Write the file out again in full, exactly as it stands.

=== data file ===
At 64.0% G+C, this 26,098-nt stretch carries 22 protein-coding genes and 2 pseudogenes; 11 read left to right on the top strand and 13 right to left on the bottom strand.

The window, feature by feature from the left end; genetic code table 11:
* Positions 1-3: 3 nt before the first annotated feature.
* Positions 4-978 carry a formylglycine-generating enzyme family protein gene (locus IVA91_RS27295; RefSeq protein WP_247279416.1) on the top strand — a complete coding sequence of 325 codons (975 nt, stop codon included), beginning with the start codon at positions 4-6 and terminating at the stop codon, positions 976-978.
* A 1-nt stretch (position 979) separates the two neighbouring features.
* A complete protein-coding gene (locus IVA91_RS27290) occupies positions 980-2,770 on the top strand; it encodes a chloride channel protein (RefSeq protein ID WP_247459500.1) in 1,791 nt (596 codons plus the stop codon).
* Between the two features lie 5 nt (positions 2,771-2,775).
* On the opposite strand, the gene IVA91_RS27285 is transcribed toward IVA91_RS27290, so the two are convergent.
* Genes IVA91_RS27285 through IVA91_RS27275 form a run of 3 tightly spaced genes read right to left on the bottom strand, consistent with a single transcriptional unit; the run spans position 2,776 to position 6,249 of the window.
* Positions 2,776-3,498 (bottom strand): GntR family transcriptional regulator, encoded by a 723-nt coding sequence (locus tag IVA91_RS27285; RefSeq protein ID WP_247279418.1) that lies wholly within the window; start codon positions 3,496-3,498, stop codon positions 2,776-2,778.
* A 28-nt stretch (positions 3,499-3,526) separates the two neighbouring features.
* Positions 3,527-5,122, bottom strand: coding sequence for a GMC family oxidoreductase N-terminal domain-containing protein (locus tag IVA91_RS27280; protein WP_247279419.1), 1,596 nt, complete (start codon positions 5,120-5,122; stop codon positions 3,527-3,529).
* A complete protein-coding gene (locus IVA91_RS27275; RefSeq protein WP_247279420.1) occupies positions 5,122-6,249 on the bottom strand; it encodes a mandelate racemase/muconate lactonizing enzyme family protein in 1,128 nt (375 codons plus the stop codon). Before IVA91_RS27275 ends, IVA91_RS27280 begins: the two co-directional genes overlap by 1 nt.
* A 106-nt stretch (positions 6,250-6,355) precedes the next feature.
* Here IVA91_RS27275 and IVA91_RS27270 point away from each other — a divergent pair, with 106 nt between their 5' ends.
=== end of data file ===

At 64.0% G+C, this 26,098-nt stretch carries 22 protein-coding genes and 2 pseudogenes; 11 read left to right on the top strand and 13 right to left on the bottom strand.

The window, feature by feature from the left end; genetic code table 11:
* Positions 1-3: 3 nt before the first annotated feature.
* Positions 4-978 carry a formylglycine-generating enzyme family protein gene (locus IVA91_RS27295; RefSeq protein WP_247279416.1) on the top strand — a complete coding sequence of 325 codons (975 nt, stop codon included), beginning with the start codon at positions 4-6 and terminating at the stop codon, positions 976-978.
* A 1-nt stretch (position 979) separates the two neighbouring features.
* A complete protein-coding gene (locus IVA91_RS27290) occupies positions 980-2,770 on the top strand; it encodes a chloride channel protein (RefSeq protein ID WP_247459500.1) in 1,791 nt (596 codons plus the stop codon).
* Between the two features lie 5 nt (positions 2,771-2,775).
* On the opposite strand, the gene IVA91_RS27285 is transcribed toward IVA91_RS27290, so the two are convergent.
* Genes IVA91_RS27285 through IVA91_RS27275 form a run of 3 tightly spaced genes read right to left on the bottom strand, consistent with a single transcriptional unit; the run spans position 2,776 to position 6,249 of the window.
* Positions 2,776-3,498 (bottom strand): GntR family transcriptional regulator, encoded by a 723-nt coding sequence (locus tag IVA91_RS27285; RefSeq protein ID WP_247279418.1) that lies wholly within the window; start codon positions 3,496-3,498, stop codon positions 2,776-2,778.
* A 28-nt stretch (positions 3,499-3,526) separates the two neighbouring features.
* Positions 3,527-5,122, bottom strand: coding sequence for a GMC family oxidoreductase N-terminal domain-containing protein (locus tag IVA91_RS27280; protein WP_247279419.1), 1,596 nt, complete (start codon positions 5,120-5,122; stop codon positions 3,527-3,529).
* A complete protein-coding gene (locus IVA91_RS27275; RefSeq protein WP_247279420.1) occupies positions 5,122-6,249 on the bottom strand; it encodes a mandelate racemase/muconate lactonizing enzyme family protein in 1,128 nt (375 codons plus the stop codon). Before IVA91_RS27275 ends, IVA91_RS27280 begins: the two co-directional genes overlap by 1 nt.
* A 106-nt stretch (positions 6,250-6,355) precedes the next feature.
* Here IVA91_RS27275 and IVA91_RS27270 point away from each other — a divergent pair, with 106 nt between their 5' ends.